Monika Drożyńska

Fot. Zuzanna Sosnowska
Fot. Zuzanna Sosnowska

C-O-N-C-E-R-N. CO-NCE-RN.  To be concerned means to care for, to look after somebody, something, or yourself. The same Polish word troska can mean either care, or concern, worry and trauma. Can everyday martyrdom be replaced with mindfulness and devotion? In her new piece displayed in Biennale Warszawa front windows, Monika Drożyńska raises the issue of ethics and politics of care, as well as emotions related to care. You can view the work from 15 June until 22 July.

Huge, printed letters are visible probably from the sidewalk on Marszałkowska Street, but in order to read the embroidered word cloud, you need to come closer. A teeming mass of words is displayed across nine pieces of white canvas – some are crossed out; others are a mirror image of themselves. To be upset, worried, distressed, bothered, anxious, responsibilities not feelings, feelings not responsibilities.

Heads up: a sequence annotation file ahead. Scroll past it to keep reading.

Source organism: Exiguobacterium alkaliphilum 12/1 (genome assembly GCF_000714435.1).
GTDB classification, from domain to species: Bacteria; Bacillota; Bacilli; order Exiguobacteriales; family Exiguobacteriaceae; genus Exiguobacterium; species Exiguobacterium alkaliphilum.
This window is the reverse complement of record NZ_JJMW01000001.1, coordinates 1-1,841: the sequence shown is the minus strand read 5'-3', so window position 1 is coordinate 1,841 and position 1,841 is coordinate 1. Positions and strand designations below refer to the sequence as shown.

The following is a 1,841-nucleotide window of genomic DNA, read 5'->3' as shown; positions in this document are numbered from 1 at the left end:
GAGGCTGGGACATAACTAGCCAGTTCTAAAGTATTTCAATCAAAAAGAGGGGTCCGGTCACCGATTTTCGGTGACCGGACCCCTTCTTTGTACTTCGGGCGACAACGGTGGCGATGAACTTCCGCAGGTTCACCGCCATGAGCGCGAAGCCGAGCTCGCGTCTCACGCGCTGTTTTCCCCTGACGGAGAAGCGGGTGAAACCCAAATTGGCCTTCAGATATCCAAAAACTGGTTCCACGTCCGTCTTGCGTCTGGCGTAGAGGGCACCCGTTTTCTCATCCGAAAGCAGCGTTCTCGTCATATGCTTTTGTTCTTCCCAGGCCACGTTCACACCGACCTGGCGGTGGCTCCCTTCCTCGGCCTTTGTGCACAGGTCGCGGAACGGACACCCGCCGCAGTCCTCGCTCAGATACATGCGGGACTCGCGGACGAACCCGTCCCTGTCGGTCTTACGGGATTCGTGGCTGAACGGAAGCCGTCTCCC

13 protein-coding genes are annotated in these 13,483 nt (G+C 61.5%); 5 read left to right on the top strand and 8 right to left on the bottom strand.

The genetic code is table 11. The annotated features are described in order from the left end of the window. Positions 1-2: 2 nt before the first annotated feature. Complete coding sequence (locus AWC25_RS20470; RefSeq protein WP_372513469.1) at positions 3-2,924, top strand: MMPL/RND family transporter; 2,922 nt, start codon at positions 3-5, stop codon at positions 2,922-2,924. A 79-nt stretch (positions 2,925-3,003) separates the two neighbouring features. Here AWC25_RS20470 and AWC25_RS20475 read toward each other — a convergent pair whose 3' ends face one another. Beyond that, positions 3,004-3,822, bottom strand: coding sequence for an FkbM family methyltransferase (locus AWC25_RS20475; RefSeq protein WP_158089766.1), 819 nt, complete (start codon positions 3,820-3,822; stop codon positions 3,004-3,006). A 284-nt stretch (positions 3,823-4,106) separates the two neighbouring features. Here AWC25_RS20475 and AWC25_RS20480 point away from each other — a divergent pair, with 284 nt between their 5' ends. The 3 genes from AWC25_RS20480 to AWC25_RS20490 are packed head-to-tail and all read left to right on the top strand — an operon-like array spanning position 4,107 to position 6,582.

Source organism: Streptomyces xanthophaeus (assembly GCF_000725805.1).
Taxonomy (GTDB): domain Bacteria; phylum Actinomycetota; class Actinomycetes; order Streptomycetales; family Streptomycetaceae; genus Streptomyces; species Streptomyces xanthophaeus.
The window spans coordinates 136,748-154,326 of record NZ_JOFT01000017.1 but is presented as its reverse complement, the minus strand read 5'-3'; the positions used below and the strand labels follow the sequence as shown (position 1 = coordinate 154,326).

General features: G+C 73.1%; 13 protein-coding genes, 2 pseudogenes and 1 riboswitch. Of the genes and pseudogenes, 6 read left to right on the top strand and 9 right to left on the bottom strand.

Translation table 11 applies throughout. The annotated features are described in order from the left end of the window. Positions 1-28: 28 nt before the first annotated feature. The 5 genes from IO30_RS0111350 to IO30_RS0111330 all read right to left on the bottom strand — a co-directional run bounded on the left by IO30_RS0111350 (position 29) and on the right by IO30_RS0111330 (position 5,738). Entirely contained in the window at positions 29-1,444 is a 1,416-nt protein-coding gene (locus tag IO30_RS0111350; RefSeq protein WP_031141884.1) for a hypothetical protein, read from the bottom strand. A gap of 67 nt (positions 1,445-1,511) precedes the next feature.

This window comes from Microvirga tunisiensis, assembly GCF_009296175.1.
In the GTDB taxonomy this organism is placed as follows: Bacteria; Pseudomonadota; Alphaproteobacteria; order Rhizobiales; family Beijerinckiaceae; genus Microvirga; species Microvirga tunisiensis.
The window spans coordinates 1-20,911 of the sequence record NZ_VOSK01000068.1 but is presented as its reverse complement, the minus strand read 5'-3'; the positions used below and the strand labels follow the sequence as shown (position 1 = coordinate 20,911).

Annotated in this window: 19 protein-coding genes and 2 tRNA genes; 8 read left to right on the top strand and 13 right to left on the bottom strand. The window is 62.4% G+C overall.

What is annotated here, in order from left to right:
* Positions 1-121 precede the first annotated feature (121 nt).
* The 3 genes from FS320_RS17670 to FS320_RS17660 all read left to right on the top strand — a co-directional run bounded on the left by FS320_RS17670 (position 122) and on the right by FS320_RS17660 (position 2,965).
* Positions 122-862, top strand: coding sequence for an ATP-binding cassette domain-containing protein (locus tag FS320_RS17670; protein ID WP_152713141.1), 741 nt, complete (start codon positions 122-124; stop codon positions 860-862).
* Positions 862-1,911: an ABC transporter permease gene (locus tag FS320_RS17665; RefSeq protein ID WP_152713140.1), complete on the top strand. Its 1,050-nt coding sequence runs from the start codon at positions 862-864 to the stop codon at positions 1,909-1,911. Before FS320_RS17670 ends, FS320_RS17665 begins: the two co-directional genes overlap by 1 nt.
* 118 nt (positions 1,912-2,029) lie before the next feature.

The artist calls her technique “embroidery writing”. This is a non-normative mode of writing that involves combining different formal orders and various communication circuits. Embroidery writing lies somewhere between a book and a conversation with another person, between founded knowledge and popular imagination, between mass language and chatting at home. How does language affect the expression of feelings? Is there room in science for emotions and reciprocity? What can we do to make care a feeling, and not a duty? Monika Drożyńska’s “Concern” is an attempt to loosen up the limits of our language, which can help shake us out of the rut of habits and move the attention from the anxiety that accompanies care and concern, to tenderness.

Monika Drożyńska was a Biennale Warszawa resident in the programme “Covid-19. The World After the Pandemic” within which she was researching the language that creates the post-pandemic reality. In parallel to presenting the artist’s work, Biennale Warszawa holds the Forum of Care Practices Let’s plan a reproductive strike! which concludes the series “Care revolutions” whose curators raise the issues of social reproduction and strategies of resistance to the care crisis.

Photo by Bartosz Górka